Adopting The Best Dogs For Seniors: How to Choose A Compatible Furry Companion

John Walton
Written by John Walton

Seniors living by themselves can feel lonely when they have little to no interaction with other people. Therefore, it’s natural for them to want to adopt a dog, or for families to adopt a dog for them, to keep them company every day. It’s nice to have a pet around to love and talk to.

However, some people worry that adopting a dog may be inconvenient for seniors that live in small apartments. Seniors that have health problems may also be discouraged from getting a pet that requires constant care. However, finding the best dogs for seniors is not as difficult as you might think.

It’s actually beneficial for seniors to have man’s best friend as their daily companion. Dogs can improve a senior’s health in several ways. Having a dog around can reduce stress, lower blood pressure, and keep them active throughout the day.

Senior With Pets

Furthermore, a dog can do wonders for a senior’s mental health. Many dogs require walks, which will encourage social interaction. Not only will this decrease feelings of loneliness, but it will lowers the chances of becoming depressed. Dogs can also decrease the effects of dementia and Alzheimer’s.

Dogs can also prevent seniors from worrying about the future. Dogs are animals that live in the present, which can cause their owners to live in the present. Therefore, morbid thoughts about what the future may hold will be kept at bay.

Despite the numerous health benefits dogs provide, don’t rush out to adopt the first dog you come across. There are several factors to think about before adopting a dog. Many seniors have health concerns or live in communities with pet restrictions, which can effect they type of dog they decide to adopt.

Senior with Brown Dog

While there isn’t an exact science to adopting a dog, you might find that some factors are more relevant to your situation than others. This is why we have come up with a comprehensive list of the things you should consider before adopting a dog for a senior.

Picking Out A Dog To Adopt

There are quite a few things to think about when choosing the right dog for a senior. Some factors revolve around a senior’s health and living space, while other factors revolve around the dog itself. Therefore, we’ve created four main categories to help you determine which factors pertain to your situation.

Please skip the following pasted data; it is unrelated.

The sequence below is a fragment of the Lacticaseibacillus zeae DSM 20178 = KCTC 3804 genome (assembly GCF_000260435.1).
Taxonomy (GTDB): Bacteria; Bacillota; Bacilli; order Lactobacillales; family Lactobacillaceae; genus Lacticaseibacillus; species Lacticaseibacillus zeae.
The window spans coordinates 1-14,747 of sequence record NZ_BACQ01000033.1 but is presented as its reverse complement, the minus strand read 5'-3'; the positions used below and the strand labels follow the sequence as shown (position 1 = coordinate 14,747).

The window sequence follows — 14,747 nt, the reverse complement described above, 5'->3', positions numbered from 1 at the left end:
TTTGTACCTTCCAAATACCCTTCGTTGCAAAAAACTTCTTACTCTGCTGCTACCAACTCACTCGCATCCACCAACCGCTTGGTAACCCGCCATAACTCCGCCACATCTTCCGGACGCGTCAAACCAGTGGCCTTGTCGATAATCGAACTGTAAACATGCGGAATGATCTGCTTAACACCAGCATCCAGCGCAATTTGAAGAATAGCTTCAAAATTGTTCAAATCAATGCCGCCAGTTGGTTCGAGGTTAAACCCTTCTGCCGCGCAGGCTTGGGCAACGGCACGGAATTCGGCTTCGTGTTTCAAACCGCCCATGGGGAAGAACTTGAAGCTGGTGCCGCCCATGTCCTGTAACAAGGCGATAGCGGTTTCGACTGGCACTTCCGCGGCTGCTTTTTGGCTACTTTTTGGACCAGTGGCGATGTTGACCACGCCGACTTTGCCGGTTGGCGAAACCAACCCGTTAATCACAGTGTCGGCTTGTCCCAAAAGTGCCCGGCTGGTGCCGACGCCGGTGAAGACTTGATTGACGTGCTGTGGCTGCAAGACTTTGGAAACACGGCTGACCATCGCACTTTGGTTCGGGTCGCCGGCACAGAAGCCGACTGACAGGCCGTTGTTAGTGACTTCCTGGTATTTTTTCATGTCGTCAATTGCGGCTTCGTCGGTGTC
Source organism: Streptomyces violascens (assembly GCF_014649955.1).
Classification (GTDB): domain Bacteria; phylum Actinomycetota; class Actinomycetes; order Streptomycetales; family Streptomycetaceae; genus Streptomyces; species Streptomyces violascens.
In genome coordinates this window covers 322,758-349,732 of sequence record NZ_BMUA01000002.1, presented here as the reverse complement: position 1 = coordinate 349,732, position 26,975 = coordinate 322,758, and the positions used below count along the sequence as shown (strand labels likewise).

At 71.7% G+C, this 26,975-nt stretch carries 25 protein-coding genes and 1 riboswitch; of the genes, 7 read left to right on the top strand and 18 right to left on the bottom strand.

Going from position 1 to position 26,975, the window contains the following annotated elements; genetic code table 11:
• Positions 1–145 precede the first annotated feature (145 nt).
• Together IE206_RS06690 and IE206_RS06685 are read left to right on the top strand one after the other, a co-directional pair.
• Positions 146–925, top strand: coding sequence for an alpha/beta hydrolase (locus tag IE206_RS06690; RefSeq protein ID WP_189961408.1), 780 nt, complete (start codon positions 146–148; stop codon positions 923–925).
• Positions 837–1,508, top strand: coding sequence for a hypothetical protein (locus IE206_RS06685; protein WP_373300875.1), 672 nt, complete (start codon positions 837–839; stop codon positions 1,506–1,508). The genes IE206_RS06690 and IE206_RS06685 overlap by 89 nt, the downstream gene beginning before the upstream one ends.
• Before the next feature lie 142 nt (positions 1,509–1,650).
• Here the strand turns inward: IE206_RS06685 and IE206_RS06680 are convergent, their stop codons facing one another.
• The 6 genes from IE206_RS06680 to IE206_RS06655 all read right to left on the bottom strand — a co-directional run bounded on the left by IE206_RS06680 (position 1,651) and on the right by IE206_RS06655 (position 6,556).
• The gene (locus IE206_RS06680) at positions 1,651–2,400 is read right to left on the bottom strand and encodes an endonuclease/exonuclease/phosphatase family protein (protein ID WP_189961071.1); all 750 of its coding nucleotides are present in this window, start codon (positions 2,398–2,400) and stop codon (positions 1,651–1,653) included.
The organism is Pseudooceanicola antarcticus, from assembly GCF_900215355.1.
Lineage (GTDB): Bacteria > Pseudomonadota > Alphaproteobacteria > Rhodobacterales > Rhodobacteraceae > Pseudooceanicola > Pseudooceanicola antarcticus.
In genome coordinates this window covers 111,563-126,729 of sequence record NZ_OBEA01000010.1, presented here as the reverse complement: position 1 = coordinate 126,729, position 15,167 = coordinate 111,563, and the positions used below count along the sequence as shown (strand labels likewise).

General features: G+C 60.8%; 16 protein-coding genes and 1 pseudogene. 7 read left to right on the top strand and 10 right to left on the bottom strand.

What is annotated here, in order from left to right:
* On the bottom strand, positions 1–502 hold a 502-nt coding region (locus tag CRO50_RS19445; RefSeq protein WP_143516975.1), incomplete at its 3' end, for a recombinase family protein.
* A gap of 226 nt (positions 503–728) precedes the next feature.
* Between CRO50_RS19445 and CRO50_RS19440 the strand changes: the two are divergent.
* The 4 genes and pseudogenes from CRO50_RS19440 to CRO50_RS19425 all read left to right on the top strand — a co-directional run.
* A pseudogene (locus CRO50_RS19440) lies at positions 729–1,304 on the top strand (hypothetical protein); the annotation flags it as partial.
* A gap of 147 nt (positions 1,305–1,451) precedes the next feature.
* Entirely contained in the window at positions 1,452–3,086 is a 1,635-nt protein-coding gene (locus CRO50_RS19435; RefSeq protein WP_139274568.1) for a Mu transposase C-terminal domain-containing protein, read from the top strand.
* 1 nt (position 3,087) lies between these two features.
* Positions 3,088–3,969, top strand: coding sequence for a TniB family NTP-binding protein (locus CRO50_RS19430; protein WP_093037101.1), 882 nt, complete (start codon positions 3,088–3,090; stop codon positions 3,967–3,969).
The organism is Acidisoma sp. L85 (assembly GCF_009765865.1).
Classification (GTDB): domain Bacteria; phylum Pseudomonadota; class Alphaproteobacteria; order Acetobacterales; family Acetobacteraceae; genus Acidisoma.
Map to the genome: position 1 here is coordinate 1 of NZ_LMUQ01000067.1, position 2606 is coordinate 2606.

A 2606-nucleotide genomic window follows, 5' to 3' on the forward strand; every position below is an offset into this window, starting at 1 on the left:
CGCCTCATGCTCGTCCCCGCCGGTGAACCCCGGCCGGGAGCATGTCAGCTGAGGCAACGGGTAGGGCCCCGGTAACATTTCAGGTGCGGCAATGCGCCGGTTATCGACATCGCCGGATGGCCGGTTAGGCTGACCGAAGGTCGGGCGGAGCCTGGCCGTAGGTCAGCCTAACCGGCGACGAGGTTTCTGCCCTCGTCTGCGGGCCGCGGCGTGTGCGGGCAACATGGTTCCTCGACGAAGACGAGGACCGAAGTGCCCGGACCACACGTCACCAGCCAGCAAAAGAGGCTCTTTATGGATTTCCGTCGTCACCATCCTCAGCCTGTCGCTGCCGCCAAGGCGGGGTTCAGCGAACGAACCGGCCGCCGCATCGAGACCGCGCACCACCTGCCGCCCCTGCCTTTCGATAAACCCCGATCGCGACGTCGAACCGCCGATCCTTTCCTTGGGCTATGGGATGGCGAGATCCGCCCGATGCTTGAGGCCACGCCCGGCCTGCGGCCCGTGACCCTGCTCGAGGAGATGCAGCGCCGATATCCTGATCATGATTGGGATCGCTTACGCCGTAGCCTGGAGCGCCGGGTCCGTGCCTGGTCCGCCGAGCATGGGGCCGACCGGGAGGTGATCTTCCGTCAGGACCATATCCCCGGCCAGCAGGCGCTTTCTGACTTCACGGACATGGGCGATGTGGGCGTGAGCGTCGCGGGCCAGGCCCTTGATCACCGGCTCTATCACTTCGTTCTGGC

Where Will The Dog Be Living?

The simplest part about picking out a furry best friend is determining what kind of dog can live comfortably in its expected home. Where the dog is going to have to live is an important consideration. No dog should have to live somewhere they can’t move around in comfortably.

Doghouse in The Yard

The size of a dog’s new home, the type of yard it may or may not have, and the type of neighbors it will have to get used to are all factors that can decide what type of dog is the right dog. Before deciding on a dog to adopt, consider the size of the place you will be bringing it home to. Will it be living in a house? An apartment? A trailer?

It’s not a promising idea to bring a large dog home, like a German Shepard or a Labrador, if it is going to have to live in a one-bedroom apartment. A large dog will feel cramped and restless if he or she is forced to live in a small place.

Therefore, always adopt a dog that can live comfortably in its new space. Larger dogs are a good option for full-sized homes. Smaller dogs, such as a pug or beagle, are a good option for small apartments.

Consider the type of yard your new friend will have to play in as well. Seniors living in a home that has a fenced in yard can consider adopting a larger dog, because the dog can run around, play, and get its energy out throughout the day. You can also throw a ball or frisbee around in the yard, instead of having to go to a dog park.

Small Dog on Couch

However, seniors living a townhouse that has a tiny yard, or an apartment with no yard at all, might want to consider adopting a smaller dog. If you adopt a large dog, but have no yard for it to run around in, then you will have to spend a lot of time and energy going on multiple walks a day. Smaller dogs only require a walk or two a day, and some don’t need walking at all.

Finally, think about how close the neighbors are. While you might not want to adopt a dog based on the type of neighbors are nearby, neighbors can become a real pain. Seniors who live in an apartment building, where there the neighbors are on top of one another, should avoid adopting a dog with a reputation for barking.

For example, a chihuahua may be small and can live comfortably in small apartment, they have a reputation for barking, which could annoy grumpy neighbors. If too many neighbors decide to complain about the noise your companion is making, you might be forced to get rid of it.

Chihuahua In The House